Editor's opinion

So you want to own a ranch with timber and cattle in Eastern Oregon? Never mind the unpredictable and often awful prices for your products (a sick irony, considering how critical these products are to the average American). Never mind the cruel and capricious weather. Consider the headaches you endure just because American voters listen to the wrong voices and vote with their hearts, not their heads.

Roy Peterson of Monument can testify to the challenges of modern-day logging and ranching. This month, he is removing 1 million board feet of timber, including about half of his fir crop, on 500 acres of his family's 1,500-acre ranch. Why? To head off a devastating bug kill. Why did the tussock moth land on his property? Ask the neighboring Umatilla National Forest, where failure to control the bug allowed its spread onto private land.

The Forest Service tried to cope with its severe tussock moth problem, but ultimately the forest staff could only watch as the infestation slopped over onto Peterson's property. An environmental impact statement is in the works, but it's too late to do Peterson any good. He's responding by doing what the Forest Service cannot, which is offset the loss of his timber by logging before the trees lose their value.

Meanwhile, dense stands of timber, untouched on federal land, still pose a significant fire threat.

"There's a tremendous fuel load on the ground," Peterson notes.

Peterson, a professional logger and fire chief for the City of Monument, emphasized that his complaint is directed not at local Forest Service staff but at the U.S. Congress, where the laws are written that tie the hands of federal land managers.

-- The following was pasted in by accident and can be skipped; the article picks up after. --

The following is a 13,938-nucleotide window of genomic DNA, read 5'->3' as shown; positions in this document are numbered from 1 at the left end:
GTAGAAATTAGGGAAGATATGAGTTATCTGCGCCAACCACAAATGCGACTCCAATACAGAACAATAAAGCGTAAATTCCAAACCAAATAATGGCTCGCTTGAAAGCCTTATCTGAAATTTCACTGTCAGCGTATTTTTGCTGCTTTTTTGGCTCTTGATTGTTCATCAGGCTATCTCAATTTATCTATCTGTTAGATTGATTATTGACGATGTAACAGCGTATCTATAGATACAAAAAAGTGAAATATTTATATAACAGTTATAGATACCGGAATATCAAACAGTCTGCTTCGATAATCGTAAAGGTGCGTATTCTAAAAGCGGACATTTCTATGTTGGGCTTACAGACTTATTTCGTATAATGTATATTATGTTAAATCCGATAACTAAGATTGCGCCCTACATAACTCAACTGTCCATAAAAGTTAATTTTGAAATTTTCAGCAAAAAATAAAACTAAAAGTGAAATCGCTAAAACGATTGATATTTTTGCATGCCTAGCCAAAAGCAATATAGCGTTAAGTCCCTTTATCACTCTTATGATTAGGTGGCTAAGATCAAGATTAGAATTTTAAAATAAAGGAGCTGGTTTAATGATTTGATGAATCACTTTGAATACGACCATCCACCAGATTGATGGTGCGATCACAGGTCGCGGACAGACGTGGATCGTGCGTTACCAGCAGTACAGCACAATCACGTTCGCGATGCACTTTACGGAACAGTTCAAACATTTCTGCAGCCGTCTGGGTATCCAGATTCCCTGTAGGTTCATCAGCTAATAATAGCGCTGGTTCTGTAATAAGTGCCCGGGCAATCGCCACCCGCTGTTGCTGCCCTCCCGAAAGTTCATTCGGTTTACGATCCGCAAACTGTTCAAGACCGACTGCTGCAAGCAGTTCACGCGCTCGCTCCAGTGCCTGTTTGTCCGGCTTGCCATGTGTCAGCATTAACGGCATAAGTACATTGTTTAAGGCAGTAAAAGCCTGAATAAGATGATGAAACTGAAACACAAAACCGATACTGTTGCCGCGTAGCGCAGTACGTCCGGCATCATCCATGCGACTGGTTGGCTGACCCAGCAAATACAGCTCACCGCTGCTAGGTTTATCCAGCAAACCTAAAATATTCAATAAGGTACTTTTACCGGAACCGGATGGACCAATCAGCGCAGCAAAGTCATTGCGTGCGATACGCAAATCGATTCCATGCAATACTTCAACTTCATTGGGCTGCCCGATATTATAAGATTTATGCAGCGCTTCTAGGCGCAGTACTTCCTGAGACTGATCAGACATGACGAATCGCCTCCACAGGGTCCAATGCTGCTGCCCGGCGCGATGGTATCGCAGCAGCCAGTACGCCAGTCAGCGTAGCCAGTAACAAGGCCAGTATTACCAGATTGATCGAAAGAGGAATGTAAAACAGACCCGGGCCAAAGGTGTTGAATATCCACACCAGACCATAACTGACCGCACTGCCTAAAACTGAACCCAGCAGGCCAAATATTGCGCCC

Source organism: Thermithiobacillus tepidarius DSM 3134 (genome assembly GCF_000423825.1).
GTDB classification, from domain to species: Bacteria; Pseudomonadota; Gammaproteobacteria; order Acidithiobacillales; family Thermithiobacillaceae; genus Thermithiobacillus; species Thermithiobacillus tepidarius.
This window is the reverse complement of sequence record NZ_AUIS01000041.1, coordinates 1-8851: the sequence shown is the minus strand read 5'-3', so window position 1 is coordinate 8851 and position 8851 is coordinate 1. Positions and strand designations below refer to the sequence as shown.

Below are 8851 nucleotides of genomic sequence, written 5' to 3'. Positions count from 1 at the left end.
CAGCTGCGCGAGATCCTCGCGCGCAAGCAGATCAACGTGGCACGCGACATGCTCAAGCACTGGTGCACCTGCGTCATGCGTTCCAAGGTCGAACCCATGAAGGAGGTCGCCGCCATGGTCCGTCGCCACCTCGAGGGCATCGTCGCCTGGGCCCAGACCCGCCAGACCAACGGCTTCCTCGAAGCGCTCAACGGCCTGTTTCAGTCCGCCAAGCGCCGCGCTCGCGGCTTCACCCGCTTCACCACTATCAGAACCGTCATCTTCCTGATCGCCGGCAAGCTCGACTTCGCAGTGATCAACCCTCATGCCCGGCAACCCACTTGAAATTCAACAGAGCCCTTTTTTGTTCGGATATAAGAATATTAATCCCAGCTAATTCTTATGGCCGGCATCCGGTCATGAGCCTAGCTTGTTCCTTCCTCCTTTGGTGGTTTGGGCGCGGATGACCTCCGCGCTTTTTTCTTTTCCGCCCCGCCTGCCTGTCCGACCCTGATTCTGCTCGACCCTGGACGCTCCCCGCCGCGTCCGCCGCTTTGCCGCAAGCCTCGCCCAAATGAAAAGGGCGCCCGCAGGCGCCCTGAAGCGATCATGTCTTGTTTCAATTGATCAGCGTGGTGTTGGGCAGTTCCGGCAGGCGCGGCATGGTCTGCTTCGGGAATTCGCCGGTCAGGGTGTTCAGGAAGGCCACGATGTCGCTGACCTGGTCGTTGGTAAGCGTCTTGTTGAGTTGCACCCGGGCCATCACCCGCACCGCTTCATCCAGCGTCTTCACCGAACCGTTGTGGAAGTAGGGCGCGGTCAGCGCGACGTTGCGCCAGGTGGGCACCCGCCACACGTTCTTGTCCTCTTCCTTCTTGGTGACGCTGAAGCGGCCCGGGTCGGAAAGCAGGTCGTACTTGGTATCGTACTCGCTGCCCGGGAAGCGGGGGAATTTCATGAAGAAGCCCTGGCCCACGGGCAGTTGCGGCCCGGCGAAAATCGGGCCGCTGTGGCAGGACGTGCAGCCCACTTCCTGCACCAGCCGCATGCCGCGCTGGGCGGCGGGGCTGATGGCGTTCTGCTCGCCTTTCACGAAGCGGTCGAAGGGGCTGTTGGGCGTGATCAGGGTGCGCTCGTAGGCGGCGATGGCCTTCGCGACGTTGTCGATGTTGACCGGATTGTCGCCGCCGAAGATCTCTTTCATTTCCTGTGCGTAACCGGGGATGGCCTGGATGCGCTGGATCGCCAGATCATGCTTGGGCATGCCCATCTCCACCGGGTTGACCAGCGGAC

"You get people voting that don't have a clue about trees or timberland," Peterson notes.

Then, there's the cougar problem. Once upon a time, rural families could enjoy their lands with a reasonable assurance of security. Practical common sense told the public that dogs were a useful tool to keep cougars at bay. This strategy worked. Cougars kept their distance.

No longer. Peterson said he arms his teen-age children and logging crews with rifles before they are allowed to venture out on the property. He does so for good reason. Cougar sightings have become commonplace in this populated area, located only a few miles north of Monument. At last count, Peterson alone has seen three of the usually elusive cats so far this year.

So why not round up the dogs and conduct a periodic hunt to discourage cougars from wandering into town? Voters in Oregon, swayed by emotional appeals of animal-rights groups, banned the use of dogs to hunt cougars. Peterson recalls standing in line at the Washington Park Zoo in Portland, only to find out he was in line not for admission to the zoo but to be asked to sign a petition to ban dogs as a tool for cougar control. Needless to say, he did not sign the petition. However, thousands of urbanites, targeted at the popular site and presented only one side of the argument, did sign. Animal-rights groups won; rural residents lost.

"They're working on the sentiments of city people who don't have a clue what goes on out here," Peterson said in frustration.

Just as is the case with timber management, game management suffers when initiatives and agenda-driven legislation replace science and reason.

"You can't manage game from the election box," Peterson argues. "We have professionals, game people, they know it's not the right way, but when you get to working on people's sentiments, and they're nice and warm and fuzzy, then game management suffers."

Peterson has seen what a cougar can do to a full-sized elk. It isn't "nice and warm and fuzzy."

Then, there's the threat to other wildlife.

"I firmly believe our deer population is suffering severely because of the cougar population," Peterson asserts.

So, for anyone eager to buy a ranch and timber operation, particularly in Eastern Oregon, a gentle warning: Your challenges don't just come from the weather or the marketplace. Keep an eye out for bugs and cougars. These threats are brought to you courtesy of the groups who prevail at the ballot box with emotional rhetoric. Notice, of course, that they don't live anywhere near the places where pests and predators inflict fear and damage.

Anyone with comments about "Editor's Opinion" can contact David Carkhuff by calling 575-0710 or by e-mail at editor@bluemountaineagle.com.

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